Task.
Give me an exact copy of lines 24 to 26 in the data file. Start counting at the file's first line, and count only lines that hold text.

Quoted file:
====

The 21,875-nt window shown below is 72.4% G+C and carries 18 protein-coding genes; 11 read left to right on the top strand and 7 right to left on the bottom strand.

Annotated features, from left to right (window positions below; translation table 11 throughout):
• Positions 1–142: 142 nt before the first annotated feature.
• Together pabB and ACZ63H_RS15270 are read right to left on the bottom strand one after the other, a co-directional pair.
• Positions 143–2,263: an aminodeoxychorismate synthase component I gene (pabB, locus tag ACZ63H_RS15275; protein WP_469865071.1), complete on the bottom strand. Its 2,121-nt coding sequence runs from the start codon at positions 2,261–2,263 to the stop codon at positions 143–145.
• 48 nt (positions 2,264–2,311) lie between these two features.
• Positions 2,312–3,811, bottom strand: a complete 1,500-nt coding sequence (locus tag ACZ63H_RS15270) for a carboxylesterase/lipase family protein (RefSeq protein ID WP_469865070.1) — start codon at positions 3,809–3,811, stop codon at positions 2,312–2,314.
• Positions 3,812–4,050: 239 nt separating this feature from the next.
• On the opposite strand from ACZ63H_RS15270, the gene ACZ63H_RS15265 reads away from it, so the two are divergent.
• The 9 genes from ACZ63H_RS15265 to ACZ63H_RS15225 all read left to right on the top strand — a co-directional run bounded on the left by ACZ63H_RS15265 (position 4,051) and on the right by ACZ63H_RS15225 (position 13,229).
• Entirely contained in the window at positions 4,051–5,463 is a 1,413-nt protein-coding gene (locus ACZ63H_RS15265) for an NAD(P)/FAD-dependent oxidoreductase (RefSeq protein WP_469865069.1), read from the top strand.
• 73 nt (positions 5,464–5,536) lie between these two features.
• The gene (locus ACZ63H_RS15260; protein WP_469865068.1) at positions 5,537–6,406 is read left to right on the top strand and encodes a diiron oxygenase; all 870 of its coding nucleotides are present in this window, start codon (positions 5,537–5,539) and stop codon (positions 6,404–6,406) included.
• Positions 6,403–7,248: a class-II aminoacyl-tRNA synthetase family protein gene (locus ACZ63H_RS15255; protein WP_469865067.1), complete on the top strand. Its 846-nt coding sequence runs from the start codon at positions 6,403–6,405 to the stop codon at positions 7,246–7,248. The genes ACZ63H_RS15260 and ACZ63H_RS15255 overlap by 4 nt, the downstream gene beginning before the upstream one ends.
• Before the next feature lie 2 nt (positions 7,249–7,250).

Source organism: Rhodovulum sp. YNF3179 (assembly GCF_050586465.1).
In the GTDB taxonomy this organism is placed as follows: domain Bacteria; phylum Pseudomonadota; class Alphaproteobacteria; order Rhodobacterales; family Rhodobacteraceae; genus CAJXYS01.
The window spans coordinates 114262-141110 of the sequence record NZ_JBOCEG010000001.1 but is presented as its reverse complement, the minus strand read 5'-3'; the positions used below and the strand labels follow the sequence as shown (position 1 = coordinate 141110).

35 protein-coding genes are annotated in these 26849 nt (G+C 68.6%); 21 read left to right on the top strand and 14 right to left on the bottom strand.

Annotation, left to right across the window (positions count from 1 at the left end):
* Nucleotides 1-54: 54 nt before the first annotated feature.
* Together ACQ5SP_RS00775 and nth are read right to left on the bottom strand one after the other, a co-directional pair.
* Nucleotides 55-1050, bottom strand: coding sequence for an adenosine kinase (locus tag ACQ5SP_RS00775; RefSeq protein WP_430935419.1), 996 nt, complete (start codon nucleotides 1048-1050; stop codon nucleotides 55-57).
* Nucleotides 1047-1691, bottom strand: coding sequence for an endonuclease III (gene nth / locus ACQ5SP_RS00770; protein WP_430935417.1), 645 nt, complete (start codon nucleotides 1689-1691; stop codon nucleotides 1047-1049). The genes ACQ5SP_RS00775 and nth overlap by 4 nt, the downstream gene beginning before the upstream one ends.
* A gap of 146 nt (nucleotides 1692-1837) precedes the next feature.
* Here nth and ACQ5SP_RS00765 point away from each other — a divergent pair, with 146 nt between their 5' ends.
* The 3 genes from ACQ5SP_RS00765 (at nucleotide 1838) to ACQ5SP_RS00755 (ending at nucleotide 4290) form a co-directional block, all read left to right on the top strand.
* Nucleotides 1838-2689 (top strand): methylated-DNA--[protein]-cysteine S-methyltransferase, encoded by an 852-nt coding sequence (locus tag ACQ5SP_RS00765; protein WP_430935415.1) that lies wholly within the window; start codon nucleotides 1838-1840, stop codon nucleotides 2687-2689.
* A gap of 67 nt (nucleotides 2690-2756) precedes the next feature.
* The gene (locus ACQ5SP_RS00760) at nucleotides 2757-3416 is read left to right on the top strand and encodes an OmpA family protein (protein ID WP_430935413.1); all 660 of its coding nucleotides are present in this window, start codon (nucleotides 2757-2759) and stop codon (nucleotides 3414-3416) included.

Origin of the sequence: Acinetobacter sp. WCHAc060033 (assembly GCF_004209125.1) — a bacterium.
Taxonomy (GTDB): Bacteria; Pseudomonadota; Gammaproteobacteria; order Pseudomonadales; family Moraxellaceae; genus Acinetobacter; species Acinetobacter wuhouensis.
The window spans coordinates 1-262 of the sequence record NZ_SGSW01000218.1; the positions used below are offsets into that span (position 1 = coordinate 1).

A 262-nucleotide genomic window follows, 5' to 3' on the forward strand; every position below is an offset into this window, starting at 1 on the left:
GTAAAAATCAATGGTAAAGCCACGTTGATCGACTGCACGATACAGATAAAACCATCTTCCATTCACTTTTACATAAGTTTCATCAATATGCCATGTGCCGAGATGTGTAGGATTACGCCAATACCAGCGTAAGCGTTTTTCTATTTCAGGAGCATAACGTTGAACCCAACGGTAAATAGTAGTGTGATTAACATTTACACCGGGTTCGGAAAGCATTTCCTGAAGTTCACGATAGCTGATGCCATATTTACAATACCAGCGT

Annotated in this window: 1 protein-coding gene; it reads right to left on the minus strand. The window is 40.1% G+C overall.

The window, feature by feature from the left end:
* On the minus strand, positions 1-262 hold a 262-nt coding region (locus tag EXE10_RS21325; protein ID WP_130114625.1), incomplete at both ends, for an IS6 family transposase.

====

* Nucleotides 1047-1691, bottom strand: coding sequence for an endonuclease III (gene nth / locus ACQ5SP_RS00770; protein WP_430935417.1), 645 nt, complete (start codon nucleotides 1689-1691; stop codon nucleotides 1047-1049). The genes ACQ5SP_RS00775 and nth overlap by 4 nt, the downstream gene beginning before the upstream one ends.
* A gap of 146 nt (nucleotides 1692-1837) precedes the next feature.
* Here nth and ACQ5SP_RS00765 point away from each other — a divergent pair, with 146 nt between their 5' ends.